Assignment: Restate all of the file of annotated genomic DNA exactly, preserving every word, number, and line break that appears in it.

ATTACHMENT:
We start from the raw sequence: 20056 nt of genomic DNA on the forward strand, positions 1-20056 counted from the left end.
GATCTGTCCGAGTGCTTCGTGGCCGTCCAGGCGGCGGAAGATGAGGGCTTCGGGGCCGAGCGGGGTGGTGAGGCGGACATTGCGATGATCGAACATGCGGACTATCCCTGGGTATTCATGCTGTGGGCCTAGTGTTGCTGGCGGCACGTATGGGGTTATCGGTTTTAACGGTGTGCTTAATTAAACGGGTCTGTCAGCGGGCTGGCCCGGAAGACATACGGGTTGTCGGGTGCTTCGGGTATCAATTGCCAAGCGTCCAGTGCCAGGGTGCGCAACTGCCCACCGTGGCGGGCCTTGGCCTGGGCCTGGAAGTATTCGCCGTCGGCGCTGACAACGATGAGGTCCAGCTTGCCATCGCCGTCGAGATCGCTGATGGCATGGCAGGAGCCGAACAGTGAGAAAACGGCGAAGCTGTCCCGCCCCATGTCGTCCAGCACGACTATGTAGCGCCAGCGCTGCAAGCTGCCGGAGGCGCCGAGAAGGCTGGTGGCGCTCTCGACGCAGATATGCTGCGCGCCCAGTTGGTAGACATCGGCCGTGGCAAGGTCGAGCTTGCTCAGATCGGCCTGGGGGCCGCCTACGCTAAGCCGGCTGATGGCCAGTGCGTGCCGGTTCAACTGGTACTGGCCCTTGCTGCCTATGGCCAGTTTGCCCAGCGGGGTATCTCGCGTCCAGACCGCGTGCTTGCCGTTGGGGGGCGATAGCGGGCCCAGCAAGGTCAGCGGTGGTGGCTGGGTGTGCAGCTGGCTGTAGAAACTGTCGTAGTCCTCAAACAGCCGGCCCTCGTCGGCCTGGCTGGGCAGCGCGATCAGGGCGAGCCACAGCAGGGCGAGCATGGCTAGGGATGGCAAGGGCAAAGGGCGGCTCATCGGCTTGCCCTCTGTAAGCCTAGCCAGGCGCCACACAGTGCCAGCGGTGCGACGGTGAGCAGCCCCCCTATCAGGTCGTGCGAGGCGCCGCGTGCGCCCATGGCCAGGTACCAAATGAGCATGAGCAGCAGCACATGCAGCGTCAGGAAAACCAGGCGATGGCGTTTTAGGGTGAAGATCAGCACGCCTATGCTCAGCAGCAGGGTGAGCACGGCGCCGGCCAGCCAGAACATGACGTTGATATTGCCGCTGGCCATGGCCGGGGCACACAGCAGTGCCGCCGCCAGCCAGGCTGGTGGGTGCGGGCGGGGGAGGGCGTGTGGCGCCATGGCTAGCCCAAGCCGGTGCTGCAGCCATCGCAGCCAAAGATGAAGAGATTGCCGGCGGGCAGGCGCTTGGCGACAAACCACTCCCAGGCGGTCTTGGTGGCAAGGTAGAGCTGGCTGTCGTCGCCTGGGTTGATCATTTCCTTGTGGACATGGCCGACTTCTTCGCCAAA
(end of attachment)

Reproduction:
We start from the raw sequence: 20056 nt of genomic DNA on the forward strand, positions 1-20056 counted from the left end.
GATCTGTCCGAGTGCTTCGTGGCCGTCCAGGCGGCGGAAGATGAGGGCTTCGGGGCCGAGCGGGGTGGTGAGGCGGACATTGCGATGATCGAACATGCGGACTATCCCTGGGTATTCATGCTGTGGGCCTAGTGTTGCTGGCGGCACGTATGGGGTTATCGGTTTTAACGGTGTGCTTAATTAAACGGGTCTGTCAGCGGGCTGGCCCGGAAGACATACGGGTTGTCGGGTGCTTCGGGTATCAATTGCCAAGCGTCCAGTGCCAGGGTGCGCAACTGCCCACCGTGGCGGGCCTTGGCCTGGGCCTGGAAGTATTCGCCGTCGGCGCTGACAACGATGAGGTCCAGCTTGCCATCGCCGTCGAGATCGCTGATGGCATGGCAGGAGCCGAACAGTGAGAAAACGGCGAAGCTGTCCCGCCCCATGTCGTCCAGCACGACTATGTAGCGCCAGCGCTGCAAGCTGCCGGAGGCGCCGAGAAGGCTGGTGGCGCTCTCGACGCAGATATGCTGCGCGCCCAGTTGGTAGACATCGGCCGTGGCAAGGTCGAGCTTGCTCAGATCGGCCTGGGGGCCGCCTACGCTAAGCCGGCTGATGGCCAGTGCGTGCCGGTTCAACTGGTACTGGCCCTTGCTGCCTATGGCCAGTTTGCCCAGCGGGGTATCTCGCGTCCAGACCGCGTGCTTGCCGTTGGGGGGCGATAGCGGGCCCAGCAAGGTCAGCGGTGGTGGCTGGGTGTGCAGCTGGCTGTAGAAACTGTCGTAGTCCTCAAACAGCCGGCCCTCGTCGGCCTGGCTGGGCAGCGCGATCAGGGCGAGCCACAGCAGGGCGAGCATGGCTAGGGATGGCAAGGGCAAAGGGCGGCTCATCGGCTTGCCCTCTGTAAGCCTAGCCAGGCGCCACACAGTGCCAGCGGTGCGACGGTGAGCAGCCCCCCTATCAGGTCGTGCGAGGCGCCGCGTGCGCCCATGGCCAGGTACCAAATGAGCATGAGCAGCAGCACATGCAGCGTCAGGAAAACCAGGCGATGGCGTTTTAGGGTGAAGATCAGCACGCCTATGCTCAGCAGCAGGGTGAGCACGGCGCCGGCCAGCCAGAACATGACGTTGATATTGCCGCTGGCCATGGCCGGGGCACACAGCAGTGCCGCCGCCAGCCAGGCTGGTGGGTGCGGGCGGGGGAGGGCGTGTGGCGCCATGGCTAGCCCAAGCCGGTGCTGCAGCCATCGCAGCCAAAGATGAAGAGATTGCCGGCGGGCAGGCGCTTGGCGACAAACCACTCCCAGGCGGTCTTGGTGGCAAGGTAGAGCTGGCTGTCGTCGCCTGGGTTGATCATTTCCTTGTGGACATGGCCGACTTCTTCGCCAAA